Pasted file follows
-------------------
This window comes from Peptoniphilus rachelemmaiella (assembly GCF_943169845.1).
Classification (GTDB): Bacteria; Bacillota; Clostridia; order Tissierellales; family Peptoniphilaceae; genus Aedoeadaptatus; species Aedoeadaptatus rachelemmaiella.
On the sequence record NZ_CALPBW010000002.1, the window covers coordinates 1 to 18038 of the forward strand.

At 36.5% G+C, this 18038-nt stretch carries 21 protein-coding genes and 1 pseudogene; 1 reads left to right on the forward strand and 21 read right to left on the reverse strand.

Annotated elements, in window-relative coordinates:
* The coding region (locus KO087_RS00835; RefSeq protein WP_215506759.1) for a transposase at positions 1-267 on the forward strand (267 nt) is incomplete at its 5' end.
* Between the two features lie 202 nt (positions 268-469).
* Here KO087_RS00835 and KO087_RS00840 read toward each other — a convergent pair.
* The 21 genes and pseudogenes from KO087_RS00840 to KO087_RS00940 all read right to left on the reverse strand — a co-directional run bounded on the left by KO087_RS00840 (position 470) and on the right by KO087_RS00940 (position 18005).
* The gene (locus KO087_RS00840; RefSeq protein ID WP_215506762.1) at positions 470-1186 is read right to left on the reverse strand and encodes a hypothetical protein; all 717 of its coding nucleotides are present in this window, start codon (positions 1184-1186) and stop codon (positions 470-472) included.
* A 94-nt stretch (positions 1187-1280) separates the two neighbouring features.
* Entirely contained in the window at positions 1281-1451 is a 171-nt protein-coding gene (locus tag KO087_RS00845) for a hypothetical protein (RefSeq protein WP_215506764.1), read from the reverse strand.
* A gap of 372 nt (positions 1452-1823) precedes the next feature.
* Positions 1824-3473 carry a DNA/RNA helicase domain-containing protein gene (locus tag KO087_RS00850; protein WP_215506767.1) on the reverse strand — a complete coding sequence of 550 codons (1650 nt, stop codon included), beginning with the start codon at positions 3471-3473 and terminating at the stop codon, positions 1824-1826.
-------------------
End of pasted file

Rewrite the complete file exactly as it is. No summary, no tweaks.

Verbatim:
This window comes from Peptoniphilus rachelemmaiella (assembly GCF_943169845.1).
Classification (GTDB): Bacteria; Bacillota; Clostridia; order Tissierellales; family Peptoniphilaceae; genus Aedoeadaptatus; species Aedoeadaptatus rachelemmaiella.
On the sequence record NZ_CALPBW010000002.1, the window covers coordinates 1 to 18038 of the forward strand.

At 36.5% G+C, this 18038-nt stretch carries 21 protein-coding genes and 1 pseudogene; 1 reads left to right on the forward strand and 21 read right to left on the reverse strand.

Annotated elements, in window-relative coordinates:
* The coding region (locus KO087_RS00835; RefSeq protein WP_215506759.1) for a transposase at positions 1-267 on the forward strand (267 nt) is incomplete at its 5' end.
* Between the two features lie 202 nt (positions 268-469).
* Here KO087_RS00835 and KO087_RS00840 read toward each other — a convergent pair.
* The 21 genes and pseudogenes from KO087_RS00840 to KO087_RS00940 all read right to left on the reverse strand — a co-directional run bounded on the left by KO087_RS00840 (position 470) and on the right by KO087_RS00940 (position 18005).
* The gene (locus KO087_RS00840; RefSeq protein ID WP_215506762.1) at positions 470-1186 is read right to left on the reverse strand and encodes a hypothetical protein; all 717 of its coding nucleotides are present in this window, start codon (positions 1184-1186) and stop codon (positions 470-472) included.
* A 94-nt stretch (positions 1187-1280) separates the two neighbouring features.
* Entirely contained in the window at positions 1281-1451 is a 171-nt protein-coding gene (locus tag KO087_RS00845) for a hypothetical protein (RefSeq protein WP_215506764.1), read from the reverse strand.
* A gap of 372 nt (positions 1452-1823) precedes the next feature.
* Positions 1824-3473 carry a DNA/RNA helicase domain-containing protein gene (locus tag KO087_RS00850; protein WP_215506767.1) on the reverse strand — a complete coding sequence of 550 codons (1650 nt, stop codon included), beginning with the start codon at positions 3471-3473 and terminating at the stop codon, positions 1824-1826.